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Sunday, March 10, 2013

Prayer Born of Compassion, part 2

Compassion is not blind. Rather we should say, that compassion is not born of blindness. He who has compassion of soul has eyes, first of all, to see the things which excite compassion. He who has no eyes to see the exceeding sinfulness of sin, the wants and woes of humanity, will never have compassion for humanity. It is written of our Lord that “when he saw the multitudes, he was moved with compassion on them.” First, seeing the multitudes, with their hunger, their woes and their helpless condition, then compassion. Then prayer for the multitudes. Hard is he, and far from being Christlike, who sees the multitudes, and is unmoved at the sight of their sad state, their unhappiness and their peril. He has no heart of prayer for men.

Compassion may not always move men, but is always moved toward men. Compassion may not always turn men to God, but it will, and does, turn God to man. And where it is most helpless to relieve the needs of others, it can at least break out into prayer to God for others. Compassion is never indifferent, selfish, and forgetful of others. Compassion has alone to do with others. The fact that the multitudes were as sheep having no shepherd, was the one thing which appealed to our Lord’s compassionate nature. Then their hunger moved Him, and the sight of the sufferings and diseases of these multitudes stirred the pity of His heart.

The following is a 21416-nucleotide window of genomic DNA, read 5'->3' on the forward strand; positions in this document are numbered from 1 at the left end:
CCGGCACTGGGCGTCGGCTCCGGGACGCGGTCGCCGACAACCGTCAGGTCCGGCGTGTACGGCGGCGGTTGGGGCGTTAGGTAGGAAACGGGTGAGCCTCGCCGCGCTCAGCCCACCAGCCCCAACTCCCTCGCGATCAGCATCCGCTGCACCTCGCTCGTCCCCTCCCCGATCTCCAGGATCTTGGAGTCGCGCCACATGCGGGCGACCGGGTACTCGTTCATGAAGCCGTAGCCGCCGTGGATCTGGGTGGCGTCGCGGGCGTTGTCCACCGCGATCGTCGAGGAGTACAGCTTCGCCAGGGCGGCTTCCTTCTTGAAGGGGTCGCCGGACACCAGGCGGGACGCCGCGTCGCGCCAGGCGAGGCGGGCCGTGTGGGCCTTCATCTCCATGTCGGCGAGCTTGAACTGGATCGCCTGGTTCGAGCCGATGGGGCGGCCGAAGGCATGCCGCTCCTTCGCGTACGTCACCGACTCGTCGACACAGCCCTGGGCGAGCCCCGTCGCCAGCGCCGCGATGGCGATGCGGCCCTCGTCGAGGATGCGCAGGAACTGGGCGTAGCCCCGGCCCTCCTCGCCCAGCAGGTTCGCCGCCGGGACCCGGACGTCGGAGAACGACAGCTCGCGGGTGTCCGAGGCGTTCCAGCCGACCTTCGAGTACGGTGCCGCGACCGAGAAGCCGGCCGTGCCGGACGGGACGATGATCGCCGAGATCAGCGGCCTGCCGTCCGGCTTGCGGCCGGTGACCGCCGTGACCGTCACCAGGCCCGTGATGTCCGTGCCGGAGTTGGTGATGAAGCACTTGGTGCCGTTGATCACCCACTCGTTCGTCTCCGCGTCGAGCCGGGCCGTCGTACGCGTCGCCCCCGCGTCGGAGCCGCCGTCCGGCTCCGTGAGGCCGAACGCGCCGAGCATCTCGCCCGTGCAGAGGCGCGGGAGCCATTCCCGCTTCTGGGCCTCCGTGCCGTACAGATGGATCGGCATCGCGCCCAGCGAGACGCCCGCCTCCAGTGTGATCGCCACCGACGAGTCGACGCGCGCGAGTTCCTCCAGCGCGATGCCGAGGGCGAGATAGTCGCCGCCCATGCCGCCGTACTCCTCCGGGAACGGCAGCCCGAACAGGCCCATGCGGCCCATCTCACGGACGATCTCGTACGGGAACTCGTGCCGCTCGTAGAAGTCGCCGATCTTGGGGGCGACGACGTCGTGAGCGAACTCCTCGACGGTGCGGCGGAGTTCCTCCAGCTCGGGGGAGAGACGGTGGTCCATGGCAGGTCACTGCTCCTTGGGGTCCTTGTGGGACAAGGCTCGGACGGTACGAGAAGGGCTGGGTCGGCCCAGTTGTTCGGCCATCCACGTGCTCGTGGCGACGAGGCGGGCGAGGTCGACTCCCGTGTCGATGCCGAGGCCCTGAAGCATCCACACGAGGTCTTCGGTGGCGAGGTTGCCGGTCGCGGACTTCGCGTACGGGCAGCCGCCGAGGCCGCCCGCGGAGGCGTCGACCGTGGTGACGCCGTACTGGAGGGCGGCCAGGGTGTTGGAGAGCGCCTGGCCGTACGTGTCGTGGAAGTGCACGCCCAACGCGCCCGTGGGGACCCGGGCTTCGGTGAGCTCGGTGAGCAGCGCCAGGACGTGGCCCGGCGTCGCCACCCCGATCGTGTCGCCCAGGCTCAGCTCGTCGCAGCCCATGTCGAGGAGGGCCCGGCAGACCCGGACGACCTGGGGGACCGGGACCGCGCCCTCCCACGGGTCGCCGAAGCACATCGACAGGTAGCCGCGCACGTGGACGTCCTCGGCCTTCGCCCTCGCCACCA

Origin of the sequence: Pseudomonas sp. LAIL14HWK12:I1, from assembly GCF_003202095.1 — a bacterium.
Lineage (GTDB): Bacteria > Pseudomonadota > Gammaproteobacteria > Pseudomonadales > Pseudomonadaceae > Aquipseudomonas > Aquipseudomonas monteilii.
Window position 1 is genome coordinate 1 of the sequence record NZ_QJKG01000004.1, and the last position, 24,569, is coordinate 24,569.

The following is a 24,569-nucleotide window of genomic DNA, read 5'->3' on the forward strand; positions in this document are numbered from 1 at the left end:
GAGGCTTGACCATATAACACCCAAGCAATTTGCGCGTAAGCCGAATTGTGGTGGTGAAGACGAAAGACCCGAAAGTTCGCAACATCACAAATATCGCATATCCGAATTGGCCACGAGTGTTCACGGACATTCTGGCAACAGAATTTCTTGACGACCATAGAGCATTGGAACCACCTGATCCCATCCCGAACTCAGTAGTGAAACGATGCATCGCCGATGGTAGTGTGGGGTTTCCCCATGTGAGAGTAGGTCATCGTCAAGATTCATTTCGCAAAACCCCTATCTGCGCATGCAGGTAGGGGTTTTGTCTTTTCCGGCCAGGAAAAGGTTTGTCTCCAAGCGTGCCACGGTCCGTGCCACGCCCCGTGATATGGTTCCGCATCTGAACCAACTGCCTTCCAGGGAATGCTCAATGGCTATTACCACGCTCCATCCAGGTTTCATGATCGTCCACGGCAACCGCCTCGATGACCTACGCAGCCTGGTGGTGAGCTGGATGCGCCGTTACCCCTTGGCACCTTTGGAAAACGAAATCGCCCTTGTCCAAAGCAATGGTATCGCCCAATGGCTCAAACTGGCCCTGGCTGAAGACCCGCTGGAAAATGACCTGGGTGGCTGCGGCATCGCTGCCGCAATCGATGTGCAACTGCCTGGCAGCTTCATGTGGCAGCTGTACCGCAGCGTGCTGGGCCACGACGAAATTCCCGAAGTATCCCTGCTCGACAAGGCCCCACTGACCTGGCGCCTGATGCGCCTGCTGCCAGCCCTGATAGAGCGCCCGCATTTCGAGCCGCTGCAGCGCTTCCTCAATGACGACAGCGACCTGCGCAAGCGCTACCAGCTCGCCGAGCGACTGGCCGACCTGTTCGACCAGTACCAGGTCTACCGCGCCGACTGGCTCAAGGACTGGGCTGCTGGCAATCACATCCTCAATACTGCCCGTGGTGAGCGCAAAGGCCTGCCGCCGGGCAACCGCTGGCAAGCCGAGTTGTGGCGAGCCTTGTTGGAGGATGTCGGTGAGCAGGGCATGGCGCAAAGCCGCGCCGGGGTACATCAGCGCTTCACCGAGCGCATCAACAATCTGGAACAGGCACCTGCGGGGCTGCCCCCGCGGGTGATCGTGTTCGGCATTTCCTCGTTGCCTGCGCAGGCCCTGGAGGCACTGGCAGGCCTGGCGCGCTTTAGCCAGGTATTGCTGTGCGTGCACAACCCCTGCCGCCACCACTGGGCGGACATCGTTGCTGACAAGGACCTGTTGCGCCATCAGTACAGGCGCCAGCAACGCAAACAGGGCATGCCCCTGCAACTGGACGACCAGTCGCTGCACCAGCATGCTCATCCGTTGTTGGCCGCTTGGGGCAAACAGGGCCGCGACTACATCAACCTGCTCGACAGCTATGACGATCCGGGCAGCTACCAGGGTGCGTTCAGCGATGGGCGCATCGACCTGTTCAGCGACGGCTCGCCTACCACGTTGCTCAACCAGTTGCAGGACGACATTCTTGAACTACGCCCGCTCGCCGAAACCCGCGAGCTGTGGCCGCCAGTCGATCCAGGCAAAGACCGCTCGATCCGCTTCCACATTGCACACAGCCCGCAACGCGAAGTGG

- From The Essentials of Prayer, by E. M. Bounds.

Although E. M. Bounds died in 1913, this book was first published in 1925, by an admirer of the author's life. Bounds was known for praying from four until seven each morning.

This post is one of a series, taken from The Essentials of Prayer, by Bounds. Found through the Christian Classics Ethereal Library, here. The Essentials of Prayer is in the public domain. The previous post in the entire series on the book is here. Thanks for reading. Read this book, and, more importantly, practice, prayer.

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